reckless driving

Section 39:4-96 of the New Jersey Revised Statutes defines reckless driving as driving “a vehicle heedlessly, in willful or wanton disregard of the rights or safety of others, in a manner so as to endanger, or be likely to endanger, a person or property.” It’s probably the closest offense to drunk driving, and it often operates as probable cause to make traffic stops on drivers who are later determined to be drunk. 

New Jersey prosecutors and judges take reckless driving seriously. For a first conviction, an offender can be sentenced to up to 60 days in jail, a fine of up to $200, a three month license suspension and five points on his or her driver’s license. On a second conviction, a person can be sentenced to up to 90 days in jail, a fine of up to $500, a six month license suspension and another five points. 

Both prosecutors and judges are highly concerned with public safety. You don’t want to enter a courtroom on a reckless driving charge without an experienced and effective attorney representing you. The consequences can be harsh. Upon being cited for reckless driving, you’ll want to speak with the Hunterdon County criminal defense lawyer at the Law Office of Stephen Williams right away. The sooner that you retain him, the sooner he can begin investigating your case and building a defense. 

Aside from the possible consequences with your driver’s license, a reckless driving conviction can impact employment, educational and housing opportunities. The objective of Mr. Williams is to eliminate jail time and a license suspension while also eliminating or reducing points and fines. If you’ve been charged with reckless driving in or around Hunterdon County, contact the Hunterdon County criminal defense lawyer at the Law Office of Stephen Williams at your earliest opportunity. He wants to address your reckless driving issue with your best interests in mind.

As soon as the officer hands you a ticket, your mind starts to race with questions. You may wonder what’s to follow with a fine, points on your license and higher insurance rates. New Jersey uses a points system for drivers with traffic violations. The number of points that speeding puts on your license depends on how fast you’re accused of driving over the speed limit.

Points for speeding in New Jersey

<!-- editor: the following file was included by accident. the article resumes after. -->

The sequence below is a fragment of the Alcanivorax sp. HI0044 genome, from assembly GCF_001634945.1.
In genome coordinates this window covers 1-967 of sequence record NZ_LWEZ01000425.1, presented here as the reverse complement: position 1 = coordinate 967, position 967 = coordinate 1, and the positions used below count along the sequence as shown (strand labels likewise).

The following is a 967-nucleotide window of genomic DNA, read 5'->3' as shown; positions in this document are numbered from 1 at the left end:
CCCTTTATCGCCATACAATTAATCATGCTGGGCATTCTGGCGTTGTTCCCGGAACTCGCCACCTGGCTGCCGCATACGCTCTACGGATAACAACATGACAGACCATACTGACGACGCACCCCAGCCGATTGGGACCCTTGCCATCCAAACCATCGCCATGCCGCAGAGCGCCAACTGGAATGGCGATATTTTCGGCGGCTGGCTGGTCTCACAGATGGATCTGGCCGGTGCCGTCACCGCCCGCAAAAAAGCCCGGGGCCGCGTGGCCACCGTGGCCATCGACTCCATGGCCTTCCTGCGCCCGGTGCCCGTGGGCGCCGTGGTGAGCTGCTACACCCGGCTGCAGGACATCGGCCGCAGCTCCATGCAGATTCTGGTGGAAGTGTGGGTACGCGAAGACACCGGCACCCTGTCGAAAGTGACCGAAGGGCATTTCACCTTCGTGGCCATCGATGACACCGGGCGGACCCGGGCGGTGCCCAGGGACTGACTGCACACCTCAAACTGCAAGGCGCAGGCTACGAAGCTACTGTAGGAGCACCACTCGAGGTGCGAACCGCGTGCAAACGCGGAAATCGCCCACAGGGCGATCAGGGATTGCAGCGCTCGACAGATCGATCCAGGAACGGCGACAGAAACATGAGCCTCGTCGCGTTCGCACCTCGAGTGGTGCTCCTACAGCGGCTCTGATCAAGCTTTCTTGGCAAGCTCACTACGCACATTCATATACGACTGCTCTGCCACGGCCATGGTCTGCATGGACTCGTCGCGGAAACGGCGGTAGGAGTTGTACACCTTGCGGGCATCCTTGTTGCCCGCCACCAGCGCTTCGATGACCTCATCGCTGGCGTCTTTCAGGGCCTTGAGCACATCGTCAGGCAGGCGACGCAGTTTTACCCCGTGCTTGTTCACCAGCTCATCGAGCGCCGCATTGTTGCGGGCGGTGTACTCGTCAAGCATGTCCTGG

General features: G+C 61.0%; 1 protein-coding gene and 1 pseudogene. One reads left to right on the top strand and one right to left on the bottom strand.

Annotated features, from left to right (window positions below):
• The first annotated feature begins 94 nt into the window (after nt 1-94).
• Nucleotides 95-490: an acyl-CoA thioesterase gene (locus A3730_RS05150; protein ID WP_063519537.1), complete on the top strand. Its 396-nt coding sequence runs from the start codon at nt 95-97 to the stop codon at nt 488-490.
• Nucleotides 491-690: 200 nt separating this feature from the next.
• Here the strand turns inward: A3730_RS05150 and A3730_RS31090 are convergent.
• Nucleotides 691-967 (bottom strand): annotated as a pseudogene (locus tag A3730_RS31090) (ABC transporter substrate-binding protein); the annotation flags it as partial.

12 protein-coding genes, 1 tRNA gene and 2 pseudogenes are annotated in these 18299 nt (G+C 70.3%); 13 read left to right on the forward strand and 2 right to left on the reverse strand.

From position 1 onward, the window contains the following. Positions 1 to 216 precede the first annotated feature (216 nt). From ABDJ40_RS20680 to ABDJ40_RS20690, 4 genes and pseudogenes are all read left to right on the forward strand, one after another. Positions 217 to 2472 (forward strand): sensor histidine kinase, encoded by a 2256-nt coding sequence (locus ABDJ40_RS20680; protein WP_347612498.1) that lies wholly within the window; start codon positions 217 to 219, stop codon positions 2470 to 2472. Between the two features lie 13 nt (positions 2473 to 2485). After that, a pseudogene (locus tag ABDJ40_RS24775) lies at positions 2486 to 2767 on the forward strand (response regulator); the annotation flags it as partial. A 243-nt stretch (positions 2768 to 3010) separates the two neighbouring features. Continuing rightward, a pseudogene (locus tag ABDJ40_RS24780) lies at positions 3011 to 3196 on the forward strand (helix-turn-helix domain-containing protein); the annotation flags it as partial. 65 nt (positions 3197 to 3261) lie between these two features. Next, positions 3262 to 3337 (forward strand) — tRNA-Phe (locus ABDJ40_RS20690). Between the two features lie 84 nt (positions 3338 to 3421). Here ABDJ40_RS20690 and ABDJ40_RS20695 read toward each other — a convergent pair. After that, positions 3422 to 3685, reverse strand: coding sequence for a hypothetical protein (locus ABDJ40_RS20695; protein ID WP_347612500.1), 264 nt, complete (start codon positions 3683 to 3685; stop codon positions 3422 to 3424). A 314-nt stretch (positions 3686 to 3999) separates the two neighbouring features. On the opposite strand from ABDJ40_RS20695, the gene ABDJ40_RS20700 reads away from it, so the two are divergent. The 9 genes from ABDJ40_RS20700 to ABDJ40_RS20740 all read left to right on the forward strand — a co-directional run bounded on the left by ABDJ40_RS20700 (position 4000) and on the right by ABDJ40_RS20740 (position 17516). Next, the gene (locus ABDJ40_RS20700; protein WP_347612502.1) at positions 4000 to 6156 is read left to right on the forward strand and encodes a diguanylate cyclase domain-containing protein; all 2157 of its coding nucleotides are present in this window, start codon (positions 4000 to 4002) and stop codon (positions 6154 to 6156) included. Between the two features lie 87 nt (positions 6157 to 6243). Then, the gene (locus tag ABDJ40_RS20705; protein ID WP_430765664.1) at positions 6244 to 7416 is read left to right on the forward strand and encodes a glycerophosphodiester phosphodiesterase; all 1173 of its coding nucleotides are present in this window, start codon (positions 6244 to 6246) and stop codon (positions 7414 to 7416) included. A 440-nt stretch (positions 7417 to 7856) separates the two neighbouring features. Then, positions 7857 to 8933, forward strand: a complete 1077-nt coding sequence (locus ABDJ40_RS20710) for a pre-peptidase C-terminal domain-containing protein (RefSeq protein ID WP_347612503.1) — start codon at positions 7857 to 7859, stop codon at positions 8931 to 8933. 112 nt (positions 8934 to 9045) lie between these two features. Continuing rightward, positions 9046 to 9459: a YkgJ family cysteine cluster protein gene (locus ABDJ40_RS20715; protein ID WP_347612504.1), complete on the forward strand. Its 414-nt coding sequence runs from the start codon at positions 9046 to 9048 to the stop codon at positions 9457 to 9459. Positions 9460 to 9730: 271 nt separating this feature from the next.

If you’re found responsible for driving less than 15 miles over the speed limit, you receive two points on your license. A speeding violation of 15-20 miles per hour over the speed limit results in four points on your license. Speeding 30 or more miles over the speed limit puts five points on your license. In addition, reckless or aggressive driving puts five points on your license.

Speeding and license points in New Jersey

If you get six or more points on your license in a three-year period, you must pay a surcharge for your license. If you get more than 12 points on your license in any period of time, the state suspends your operator’s license. Every year that you go without violations, the state takes three points off your license. You may also complete a defensive driving course in order to take two points off your license.

How to avoid points on your license in New Jersey


Points only end up on your license if you’re found responsible for the speeding offense. A Hunterdon County criminal defense attorney can help you challenge the speeding ticket in order to avoid points on your license. The Law Office of Stephen Williams can help you identify ways that you may be able to challenge the speeding ticket. Even if you don’t think that you have viable defenses, The Law Office of Stephen Williams Hunterdon County criminal defense attorney team can help you explore your options and create the best plan to minimize license points because of a speeding violation.

When most people are pulled over by police and cited for a traffic violation such as speeding or making an illegal turn, they usually pay their ticket and go on with their lives. However, in situations where the traffic offense may be serious, it is often smart to hire an attorney to represent you in court. Since serious traffic offenses can carry such penalties as large fines, suspension of your driver’s license, and points added to your driving record, having a Hunterdon County traffic attorney on your side can ensure your legal rights are protected during the process. 

While traffic court is rarely viewed as serious by many individuals, it is nevertheless still a court hearing that can greatly impact your life. In these situations, the officer who issued the ticket will be present to tell their story to the judge. By having an attorney with you at the hearing, you will have legal counsel who can object to any statements from the officer that should not be allowed, allowing your attorney to cross-examine the officer. 

Along with this, even if the evidence against you virtually guarantees a conviction, legal counsel from The Law Office of Stephen Williams will have experience handling these cases. Thus, they will be able to help negotiate a much lighter sentence for you, since they will know what others who have plead guilty to similar offenses will have received from the court. 

As an example, by having a Hunterdon County traffic attorney representing you, it may be possible to negotiate a sentence where you will still be allowed to drive to and from work, rather than having your driving privileges completely suspended. Whatever the case may be, if you find yourself facing a traffic court hearing for a serious offense, contact The Law Office of Stephen Williams immediately to schedule a consultation about your case.